Signs of bacterial arthritis tend to be subtle, sometimes increasing the time for appropriate diagnosis and treatment. It can also mimic other types of arthritis, especially inflammatory types, like gout and psoriatic arthritis.

A diagnosis of bacterial arthritis typically begins with a physical examination of the affected joint. Your healthcare provider will also ask about what symptoms you have experienced and other conditions you might have.

A physical exam and a medical history generally aren't enough to make a diagnosis of bacterial arthritis. Therefore, your healthcare provider will request additional testing.

Additional tests might include:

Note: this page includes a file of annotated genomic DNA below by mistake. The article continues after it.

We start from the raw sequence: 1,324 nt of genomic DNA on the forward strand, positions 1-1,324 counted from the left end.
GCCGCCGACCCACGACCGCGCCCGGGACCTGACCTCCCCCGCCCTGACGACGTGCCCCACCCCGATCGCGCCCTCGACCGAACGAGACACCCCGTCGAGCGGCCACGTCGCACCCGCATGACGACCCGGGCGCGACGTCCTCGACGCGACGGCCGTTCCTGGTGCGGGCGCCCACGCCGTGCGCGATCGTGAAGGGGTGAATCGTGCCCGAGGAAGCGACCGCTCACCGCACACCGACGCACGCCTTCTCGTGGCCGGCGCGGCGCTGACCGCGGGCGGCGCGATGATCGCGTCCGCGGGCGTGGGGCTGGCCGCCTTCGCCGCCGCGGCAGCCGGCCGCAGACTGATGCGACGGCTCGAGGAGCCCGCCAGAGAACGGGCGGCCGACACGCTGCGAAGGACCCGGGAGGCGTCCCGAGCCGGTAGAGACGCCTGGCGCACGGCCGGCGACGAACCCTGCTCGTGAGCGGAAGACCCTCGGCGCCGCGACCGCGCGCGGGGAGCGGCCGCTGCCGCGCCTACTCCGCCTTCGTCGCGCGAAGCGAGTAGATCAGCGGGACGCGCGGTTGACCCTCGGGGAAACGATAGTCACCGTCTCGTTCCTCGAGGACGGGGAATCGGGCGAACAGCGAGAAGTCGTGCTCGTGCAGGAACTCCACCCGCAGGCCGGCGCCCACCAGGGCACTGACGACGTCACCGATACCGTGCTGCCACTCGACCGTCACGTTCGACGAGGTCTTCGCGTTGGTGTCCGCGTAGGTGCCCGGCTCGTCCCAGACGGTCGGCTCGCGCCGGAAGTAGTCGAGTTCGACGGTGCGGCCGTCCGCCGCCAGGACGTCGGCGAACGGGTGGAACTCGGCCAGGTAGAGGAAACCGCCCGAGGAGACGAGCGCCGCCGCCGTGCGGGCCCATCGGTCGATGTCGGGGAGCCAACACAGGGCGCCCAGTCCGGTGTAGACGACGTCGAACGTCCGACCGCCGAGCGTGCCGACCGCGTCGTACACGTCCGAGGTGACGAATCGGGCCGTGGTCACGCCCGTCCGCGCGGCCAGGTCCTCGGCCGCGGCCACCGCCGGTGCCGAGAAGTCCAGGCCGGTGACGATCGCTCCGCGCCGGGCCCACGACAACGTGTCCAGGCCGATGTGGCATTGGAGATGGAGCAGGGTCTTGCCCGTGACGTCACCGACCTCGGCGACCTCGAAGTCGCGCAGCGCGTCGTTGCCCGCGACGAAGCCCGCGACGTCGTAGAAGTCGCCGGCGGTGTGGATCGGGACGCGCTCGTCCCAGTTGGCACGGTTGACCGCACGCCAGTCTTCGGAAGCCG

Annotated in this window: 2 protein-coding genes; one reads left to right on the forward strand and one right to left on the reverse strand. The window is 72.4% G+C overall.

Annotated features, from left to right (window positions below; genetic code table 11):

• Joint fluid analysis: This test takes fluid from an affected joint. The lab will look for a high white blood cell count, indicating infection, inflammation, or both. The lab will look for bacteria and other organisms to determine the cause so it can be treated appropriately. Joint fluid analysis is the gold standard for confirming septic arthritis.
  • X-rays or magnetic resonance imaging (MRI): Your healthcare provider might request an X-ray of the affected joint to look for joint damage. An MRI scan can detect early joint destruction and more clearly show inflammation in joints and tissues.
  • Blood work: Blood work can detect and monitor inflammation. If inflammation is chronic, this can lead to joint damage.